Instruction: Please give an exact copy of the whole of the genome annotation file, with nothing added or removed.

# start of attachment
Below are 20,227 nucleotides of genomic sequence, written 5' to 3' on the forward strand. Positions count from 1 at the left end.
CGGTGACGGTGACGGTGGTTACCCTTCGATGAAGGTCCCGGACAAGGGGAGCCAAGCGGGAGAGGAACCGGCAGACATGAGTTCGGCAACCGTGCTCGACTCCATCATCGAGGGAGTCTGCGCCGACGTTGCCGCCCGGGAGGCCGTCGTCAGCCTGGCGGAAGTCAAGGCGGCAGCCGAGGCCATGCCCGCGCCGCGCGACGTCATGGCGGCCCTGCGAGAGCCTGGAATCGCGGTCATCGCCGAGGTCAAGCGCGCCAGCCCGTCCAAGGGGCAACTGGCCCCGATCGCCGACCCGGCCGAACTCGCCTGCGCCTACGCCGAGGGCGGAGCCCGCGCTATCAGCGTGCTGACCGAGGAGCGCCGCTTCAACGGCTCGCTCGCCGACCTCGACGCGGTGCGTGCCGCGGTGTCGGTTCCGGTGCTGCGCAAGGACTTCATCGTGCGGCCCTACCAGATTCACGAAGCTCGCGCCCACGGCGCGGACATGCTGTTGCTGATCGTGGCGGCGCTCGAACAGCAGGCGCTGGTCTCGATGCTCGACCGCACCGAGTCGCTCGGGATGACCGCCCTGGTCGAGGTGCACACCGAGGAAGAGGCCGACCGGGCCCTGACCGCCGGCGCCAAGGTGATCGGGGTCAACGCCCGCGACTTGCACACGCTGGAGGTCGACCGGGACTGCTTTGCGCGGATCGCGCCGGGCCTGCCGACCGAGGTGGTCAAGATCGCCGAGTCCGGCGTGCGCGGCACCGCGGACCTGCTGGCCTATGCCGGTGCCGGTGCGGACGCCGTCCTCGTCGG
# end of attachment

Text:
Below are 20,227 nucleotides of genomic sequence, written 5' to 3' on the forward strand. Positions count from 1 at the left end.
CGGTGACGGTGACGGTGGTTACCCTTCGATGAAGGTCCCGGACAAGGGGAGCCAAGCGGGAGAGGAACCGGCAGACATGAGTTCGGCAACCGTGCTCGACTCCATCATCGAGGGAGTCTGCGCCGACGTTGCCGCCCGGGAGGCCGTCGTCAGCCTGGCGGAAGTCAAGGCGGCAGCCGAGGCCATGCCCGCGCCGCGCGACGTCATGGCGGCCCTGCGAGAGCCTGGAATCGCGGTCATCGCCGAGGTCAAGCGCGCCAGCCCGTCCAAGGGGCAACTGGCCCCGATCGCCGACCCGGCCGAACTCGCCTGCGCCTACGCCGAGGGCGGAGCCCGCGCTATCAGCGTGCTGACCGAGGAGCGCCGCTTCAACGGCTCGCTCGCCGACCTCGACGCGGTGCGTGCCGCGGTGTCGGTTCCGGTGCTGCGCAAGGACTTCATCGTGCGGCCCTACCAGATTCACGAAGCTCGCGCCCACGGCGCGGACATGCTGTTGCTGATCGTGGCGGCGCTCGAACAGCAGGCGCTGGTCTCGATGCTCGACCGCACCGAGTCGCTCGGGATGACCGCCCTGGTCGAGGTGCACACCGAGGAAGAGGCCGACCGGGCCCTGACCGCCGGCGCCAAGGTGATCGGGGTCAACGCCCGCGACTTGCACACGCTGGAGGTCGACCGGGACTGCTTTGCGCGGATCGCGCCGGGCCTGCCGACCGAGGTGGTCAAGATCGCCGAGTCCGGCGTGCGCGGCACCGCGGACCTGCTGGCCTATGCCGGTGCCGGTGCGGACGCCGTCCTCGTCGG